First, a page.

Fall Graduate Courses

August 29 - December 19, 2017

On this page:

Professor N. P. Bommarito
Monday, 1:00 PM - 3:40 PM
Class #:  23427

The course description is forthcoming.

Professor James Lawler
Wednesday, 4:00 - 6:40 PM
Class #:  23435

Understanding Kant’s “pre-critical” philosophy is central to appreciating his three critiques. Overshadowed by the critiques, the early work stands on its own as a central contribution to the development of the philosophy of its time. It not only prepares the way for the critiques, but constitutes a hidden background without which they cannot be adequately understood. Here we find Kant’s great cosmology, which is what Kant later regarded as the “thing-in-itself,” persisting in his notion of the noumenal, and of the intelligible world. Although he finally decided that his grand cosmological vision could not be demonstrated, what cannot be strictly known can still be conjectured, and justifiably believed. The same applies to the proofs for the existence of God, including the “only possible proof” that remains implicit in the first critique. The only writer about whom Kant ever dedicated a major work, Dreams of a Spirit-Seer Elucidated by Dreams of Metaphysics, was Emanuel Swedenborg. Kant here explores a conjectural metaphysics of matter and spirit, and further formulates the meaning of “the intelligible world,” providing the ontological framework of his later ethics. If only one of Swedenborg’s spirit-seeings proved valid, how feeble must be the metaphysical dreams of philosophers!

Text:  James Lawler, The Intelligible World: Metaphysical Revolution in the Genesis of Kant’s Theory of Morality. Cambridge, England: Cambridge Scholars Publishing, 2013.

Professor Jorge Gracia
Tuesday, 4:00 - 6:40 PM
Class #: 23434

Is metaphysics dead? Here is a course that will show not only that metaphysics is alive and well, but that it is inevitable for any serious philosopher. Meta-Metaphysics has recently attracted some attention, but courses on it are rare. The seminar will take up this topic and see how it is related to many other central philosophical topics. We shall begin with an analysis of the questions and issues that are involved in this pursuit and proceed to examine the main positions that have been offered in the history of philosophy, from Aristotle to Strawson, including Aquinas, Kant, Meinong, Carnap, and others.

Professor Barry Smith
Monday  4:00 – 6:50
Class #: 23944

The course begins with a review of the theories underlying biomedical knowledge representation and ontology.  The methods and tools of applied ontology as well as the management and maintenance of biomedical ontologies will be discussed in detail, including the principles of ontological realism and their implementation in the Basic Formal Ontology (BFO).  Students will gain experience with the Web Ontology Language (OWL) and ​its limitations and with ​tools that can be used to query ontologies expressed in OWL. The students will learn how to use and evaluate classifiers and their role in subsumption. They will learn both the transitive and reflexive closure of subsumption and its applied use in ontology development, maintenance and use.  This course also provides an in-depth review of current theories and research underlying the development of biomedical ontologies as well as a comparative critical analysis of the major current biomedical ontologies as well as the methods and tools for biomedical ontology development, use and evaluation.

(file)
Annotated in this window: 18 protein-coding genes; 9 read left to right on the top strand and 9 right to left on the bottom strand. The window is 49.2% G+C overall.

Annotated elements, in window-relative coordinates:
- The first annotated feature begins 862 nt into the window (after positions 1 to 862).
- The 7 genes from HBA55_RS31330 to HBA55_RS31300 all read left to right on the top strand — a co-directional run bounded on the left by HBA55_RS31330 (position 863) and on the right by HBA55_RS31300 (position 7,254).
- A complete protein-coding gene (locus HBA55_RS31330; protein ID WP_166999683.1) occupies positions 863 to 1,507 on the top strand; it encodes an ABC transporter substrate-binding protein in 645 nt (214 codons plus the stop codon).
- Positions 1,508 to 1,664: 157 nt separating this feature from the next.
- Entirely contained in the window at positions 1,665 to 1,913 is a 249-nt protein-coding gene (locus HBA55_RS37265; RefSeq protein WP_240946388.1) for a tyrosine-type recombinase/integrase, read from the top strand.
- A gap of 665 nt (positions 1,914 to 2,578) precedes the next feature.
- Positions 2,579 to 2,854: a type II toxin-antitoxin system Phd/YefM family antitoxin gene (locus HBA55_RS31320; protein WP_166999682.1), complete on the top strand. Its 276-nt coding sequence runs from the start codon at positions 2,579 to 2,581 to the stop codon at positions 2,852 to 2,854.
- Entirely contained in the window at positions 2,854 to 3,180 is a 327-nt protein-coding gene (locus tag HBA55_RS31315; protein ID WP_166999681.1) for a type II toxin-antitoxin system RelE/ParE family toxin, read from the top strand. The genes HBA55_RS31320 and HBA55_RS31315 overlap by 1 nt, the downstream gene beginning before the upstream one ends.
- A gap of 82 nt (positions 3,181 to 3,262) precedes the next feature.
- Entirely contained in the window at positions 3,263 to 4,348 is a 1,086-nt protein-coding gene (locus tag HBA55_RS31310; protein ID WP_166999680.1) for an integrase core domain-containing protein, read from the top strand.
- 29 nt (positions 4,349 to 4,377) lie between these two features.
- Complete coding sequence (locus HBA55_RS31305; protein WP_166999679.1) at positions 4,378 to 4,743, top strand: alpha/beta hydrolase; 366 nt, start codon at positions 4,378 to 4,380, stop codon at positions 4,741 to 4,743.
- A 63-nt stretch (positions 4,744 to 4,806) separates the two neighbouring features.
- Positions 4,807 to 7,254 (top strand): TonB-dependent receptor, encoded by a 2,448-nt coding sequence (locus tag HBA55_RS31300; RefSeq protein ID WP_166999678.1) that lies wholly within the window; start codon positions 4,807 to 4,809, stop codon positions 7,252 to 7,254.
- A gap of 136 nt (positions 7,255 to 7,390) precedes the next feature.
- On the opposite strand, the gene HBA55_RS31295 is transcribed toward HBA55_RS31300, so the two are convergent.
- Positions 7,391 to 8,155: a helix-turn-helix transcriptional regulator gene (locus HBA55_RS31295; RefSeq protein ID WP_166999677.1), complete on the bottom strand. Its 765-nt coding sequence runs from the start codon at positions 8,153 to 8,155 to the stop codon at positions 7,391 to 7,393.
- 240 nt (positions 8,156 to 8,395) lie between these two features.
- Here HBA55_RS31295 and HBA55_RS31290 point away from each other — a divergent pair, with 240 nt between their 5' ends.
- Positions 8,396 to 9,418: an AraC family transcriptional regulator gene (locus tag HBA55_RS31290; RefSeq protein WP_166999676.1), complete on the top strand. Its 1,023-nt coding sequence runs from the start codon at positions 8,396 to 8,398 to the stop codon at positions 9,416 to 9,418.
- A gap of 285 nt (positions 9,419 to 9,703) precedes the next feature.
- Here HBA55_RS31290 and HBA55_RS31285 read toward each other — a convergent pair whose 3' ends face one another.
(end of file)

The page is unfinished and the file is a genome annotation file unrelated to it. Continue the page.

Course prerequisites: BMI508 or PHI548 or PHI549 or PHI598​.

​Background reading: Building Ontologies with Basic Formal Ontology, MIT Press, 2015.

Professor David Hershenov
Wednesday, 1:00 - 3:50 PM
Class #: 20152

This seminar will look at attempts to provide definitions and criteria of "life" and "death" in order to help us discover when we human beings come into and go out of existence. We will examine a number of empirical, modal, and identity-based considerations that challenge the common sense claim that our lives began at fertilization. Once we are clearer about our actual origins, we will inquire into whether they are essential to us or we could have had very different origins than we did. We will next explore why even with a good account of life, we cannot define death as its loss. One reason is that the existence of cryptobiotic organisms suggests the possibility that we could exist in state of suspended animation, neither alive nor dead. We will consider adding some sort of irreversibility condition to the definition of death to distinguish the cessation of life processes that are fatal from those which are not. We next will investigate whether certain brain functions prevent the cessation of life or whether the brain death criterion is false. We will consider the possibility that the bodily integration characteristic of life can be accomplished without a functioning brain in adults as it was in early embryos. We will end the seminar with a foray into the terminator/anti-terminator debate about whether we cease to exist at death or persist as a corpse.

Professor David Hershenov
Tuesday, 1:00 - 4:50 PM
Class #: 23428

The course description is forthcoming.

Individual Tutorial Course Sections

See HUB Registration site for Individual Tutorial Course Sections with Philosophy Department Faculty, to be arranged with permission of instructor:

            PHI 599  Graduate Tutorial
            PHI 605  Supervised Teaching         
            PHI 701  MA Thesis Guidance Tutorials (Arranged with Professor)
            PHI 703  Dissertation Guidance Tutorials (Arranged with Professor)